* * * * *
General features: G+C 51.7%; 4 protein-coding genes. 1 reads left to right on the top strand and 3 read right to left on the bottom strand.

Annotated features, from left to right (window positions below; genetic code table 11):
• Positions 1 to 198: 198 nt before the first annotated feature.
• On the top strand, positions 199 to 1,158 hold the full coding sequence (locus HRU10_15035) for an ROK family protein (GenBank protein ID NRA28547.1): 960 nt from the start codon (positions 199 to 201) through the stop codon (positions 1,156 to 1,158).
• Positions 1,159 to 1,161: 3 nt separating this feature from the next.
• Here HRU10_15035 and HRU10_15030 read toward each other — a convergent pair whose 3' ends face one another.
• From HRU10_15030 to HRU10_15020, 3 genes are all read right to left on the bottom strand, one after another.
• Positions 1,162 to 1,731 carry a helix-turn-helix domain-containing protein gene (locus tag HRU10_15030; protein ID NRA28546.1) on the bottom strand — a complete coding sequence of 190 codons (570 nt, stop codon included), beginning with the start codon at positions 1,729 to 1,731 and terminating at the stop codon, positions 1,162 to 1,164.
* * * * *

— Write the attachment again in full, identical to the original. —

General features: G+C 51.7%; 4 protein-coding genes. 1 reads left to right on the top strand and 3 read right to left on the bottom strand.

Annotated features, from left to right (window positions below; genetic code table 11):
• Positions 1 to 198: 198 nt before the first annotated feature.
• On the top strand, positions 199 to 1,158 hold the full coding sequence (locus HRU10_15035) for an ROK family protein (GenBank protein ID NRA28547.1): 960 nt from the start codon (positions 199 to 201) through the stop codon (positions 1,156 to 1,158).
• Positions 1,159 to 1,161: 3 nt separating this feature from the next.
• Here HRU10_15035 and HRU10_15030 read toward each other — a convergent pair whose 3' ends face one another.
• From HRU10_15030 to HRU10_15020, 3 genes are all read right to left on the bottom strand, one after another.
• Positions 1,162 to 1,731 carry a helix-turn-helix domain-containing protein gene (locus tag HRU10_15030; protein ID NRA28546.1) on the bottom strand — a complete coding sequence of 190 codons (570 nt, stop codon included), beginning with the start codon at positions 1,729 to 1,731 and terminating at the stop codon, positions 1,162 to 1,164.